The Leti Resource Center remains committed to BUILDING RELATIONSHIPS.  “Leti seeks to make a positive difference by promoting bonds of unity and care among people of goodwill who have bee- diversely endowed.” Our goal is SELF-SUFFICIENCY in an interconnected global economy.  The school, the women’s groups, the bank, the clinic, and safe water projects all aim to allow people to maintain their dignity and identity while engaging in wider and wider cultural and economic contact with the world beyond Isingiro. Contributions from generous donors serve as SEED MONEY.  Once projects are launched (buildings constructed, school and clinic, women’s groups, bank, and cisterns are established), they are essentially self-sustaining. Leti has DEEP ROOTS IN FUNDAMENTALLY SPIRITUAL TRUTHS—that every person is made in the image and likeness of a Creator who creates out of love. Since its founding, LETI HAS GROWN SUBSTANTIALLY: the projects have become fleshed out and serve ever-growing numbers of people; the necessary infrastructure is being built up; the amount of money donated has increased as the shape and scope of what Leti aims to accomplish has become clearer and more developed.

The Leti Resource Center relies solely on contributions from the private sector—individuals and foundations; the Center receives no government funding. For the past several years, Father Leo has been blessed with the opportunity to make appeals in person to selective parishes throughout the United States. Sadly, this year will be an exception, due to the COVID-19 pandemic. Nonetheless the Leti Resource Center depends on the generosity of caring Catholics within and beyond the Diocese of Joliet. 

Now we invite your thoughts. Please share in the comments section below. And while you’re here, continue on a virtual mission by reading more of our stories and reflections as we discover together how “We are Mission”.

What is the Missionary Cooperative Plan? Each year over 200 groups request to be considered for a mission appeal in the Joliet Diocese: priests, sisters and laypeople that need our help so that they can continue doing their work for God’s poor. Our present reality with COVID 19 has been challenging for everyone in the world. Obviously, with the precaution of social distancing, the missioners who participate in our MCP do not have a physical audience, nor can they travel even if they did. Most of them count on the MCP to sustain their much needed mission works.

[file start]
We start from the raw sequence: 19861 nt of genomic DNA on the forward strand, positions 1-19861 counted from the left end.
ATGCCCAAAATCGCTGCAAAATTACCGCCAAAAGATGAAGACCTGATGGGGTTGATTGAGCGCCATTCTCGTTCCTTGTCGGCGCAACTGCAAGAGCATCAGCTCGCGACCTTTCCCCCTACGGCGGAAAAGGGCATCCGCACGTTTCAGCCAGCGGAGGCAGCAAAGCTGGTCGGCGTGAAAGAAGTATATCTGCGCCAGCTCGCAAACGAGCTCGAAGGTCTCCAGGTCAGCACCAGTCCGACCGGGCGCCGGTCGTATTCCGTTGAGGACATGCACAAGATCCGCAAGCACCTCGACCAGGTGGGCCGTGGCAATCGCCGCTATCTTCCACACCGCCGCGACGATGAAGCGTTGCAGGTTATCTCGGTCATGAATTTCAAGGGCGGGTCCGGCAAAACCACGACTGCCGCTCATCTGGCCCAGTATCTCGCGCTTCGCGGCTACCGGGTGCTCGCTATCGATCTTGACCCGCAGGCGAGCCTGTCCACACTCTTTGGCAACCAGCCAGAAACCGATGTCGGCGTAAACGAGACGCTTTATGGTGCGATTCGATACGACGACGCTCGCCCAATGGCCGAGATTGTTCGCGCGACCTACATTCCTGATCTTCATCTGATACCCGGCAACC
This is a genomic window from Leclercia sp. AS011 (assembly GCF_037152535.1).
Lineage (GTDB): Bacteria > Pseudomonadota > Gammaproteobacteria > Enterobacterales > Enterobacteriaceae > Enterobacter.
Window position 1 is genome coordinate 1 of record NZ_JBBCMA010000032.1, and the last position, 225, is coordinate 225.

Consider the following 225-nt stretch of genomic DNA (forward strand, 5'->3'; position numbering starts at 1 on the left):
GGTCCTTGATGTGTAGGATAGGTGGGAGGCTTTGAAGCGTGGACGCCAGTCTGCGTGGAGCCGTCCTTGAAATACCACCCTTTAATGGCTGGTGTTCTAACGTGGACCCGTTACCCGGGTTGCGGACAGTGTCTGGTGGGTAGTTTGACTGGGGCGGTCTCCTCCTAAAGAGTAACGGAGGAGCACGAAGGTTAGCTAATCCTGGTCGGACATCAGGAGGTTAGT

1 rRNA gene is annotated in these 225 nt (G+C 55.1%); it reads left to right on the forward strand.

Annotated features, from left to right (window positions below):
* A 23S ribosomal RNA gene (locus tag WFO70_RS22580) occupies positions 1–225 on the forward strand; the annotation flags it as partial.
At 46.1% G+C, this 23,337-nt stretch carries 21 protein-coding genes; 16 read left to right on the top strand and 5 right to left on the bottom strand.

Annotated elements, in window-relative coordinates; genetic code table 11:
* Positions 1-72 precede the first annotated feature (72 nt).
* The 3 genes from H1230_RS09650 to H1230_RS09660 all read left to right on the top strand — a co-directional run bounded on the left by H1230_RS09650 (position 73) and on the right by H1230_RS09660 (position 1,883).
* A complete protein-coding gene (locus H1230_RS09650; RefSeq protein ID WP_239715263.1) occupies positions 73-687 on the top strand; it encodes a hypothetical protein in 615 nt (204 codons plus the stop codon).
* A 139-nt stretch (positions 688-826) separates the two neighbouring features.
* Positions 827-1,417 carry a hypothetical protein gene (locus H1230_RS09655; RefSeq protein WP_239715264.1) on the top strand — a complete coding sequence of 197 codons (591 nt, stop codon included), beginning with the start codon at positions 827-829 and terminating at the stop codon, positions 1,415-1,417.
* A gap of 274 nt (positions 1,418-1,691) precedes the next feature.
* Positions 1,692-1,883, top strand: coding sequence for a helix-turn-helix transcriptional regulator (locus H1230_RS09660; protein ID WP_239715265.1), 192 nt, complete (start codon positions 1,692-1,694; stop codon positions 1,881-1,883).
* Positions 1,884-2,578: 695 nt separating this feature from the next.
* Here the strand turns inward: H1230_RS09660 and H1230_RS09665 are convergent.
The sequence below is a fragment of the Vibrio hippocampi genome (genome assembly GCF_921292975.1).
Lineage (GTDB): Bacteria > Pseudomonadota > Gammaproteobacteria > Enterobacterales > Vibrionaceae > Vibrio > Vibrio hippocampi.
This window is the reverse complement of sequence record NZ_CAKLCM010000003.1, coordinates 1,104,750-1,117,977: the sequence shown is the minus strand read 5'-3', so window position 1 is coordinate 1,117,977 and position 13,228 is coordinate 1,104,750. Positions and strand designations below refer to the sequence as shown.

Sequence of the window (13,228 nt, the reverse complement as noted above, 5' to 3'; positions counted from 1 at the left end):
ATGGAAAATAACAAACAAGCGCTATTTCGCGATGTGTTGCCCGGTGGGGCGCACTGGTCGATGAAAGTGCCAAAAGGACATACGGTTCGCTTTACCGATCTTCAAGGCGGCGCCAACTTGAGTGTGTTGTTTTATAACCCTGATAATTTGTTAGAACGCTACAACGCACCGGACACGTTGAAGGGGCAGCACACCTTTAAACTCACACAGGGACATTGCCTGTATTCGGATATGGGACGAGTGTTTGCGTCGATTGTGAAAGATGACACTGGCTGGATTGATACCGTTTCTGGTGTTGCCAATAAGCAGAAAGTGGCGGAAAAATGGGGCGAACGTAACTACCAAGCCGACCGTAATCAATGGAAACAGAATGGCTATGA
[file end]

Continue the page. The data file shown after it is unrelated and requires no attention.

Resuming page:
So, we are inviting you to be in solidarity with them by giving whatever you can to the MCP appeal in support the groups who have been approved for 2020. You may donate online or by sending a check made payable to “Diocese of Joliet Pontifical Mission Societies” and mailing to the Joliet Diocese Mission Office at 16555 Weber Road, Crest Hill, Illinois 60403. (Put “MCP” on the memo line.) 100% of your giving will go to these organizations.

Each week we will be highlighting one of our missionary groups so that you will know a more about the work they do for God’s people. We know that times are and will continue to be financially challenging for many. Please do what you can and remember that your prayers for the missioners and their good works are always appreciated. God does not call everyone to work directly among God’s poor and needy here and in other countries. But you are part of the Church’s mission. Your support with prayers and financial aid makes mission work possible. Bless you all! Let us keep in mind what Pope Francis has said: We are mission!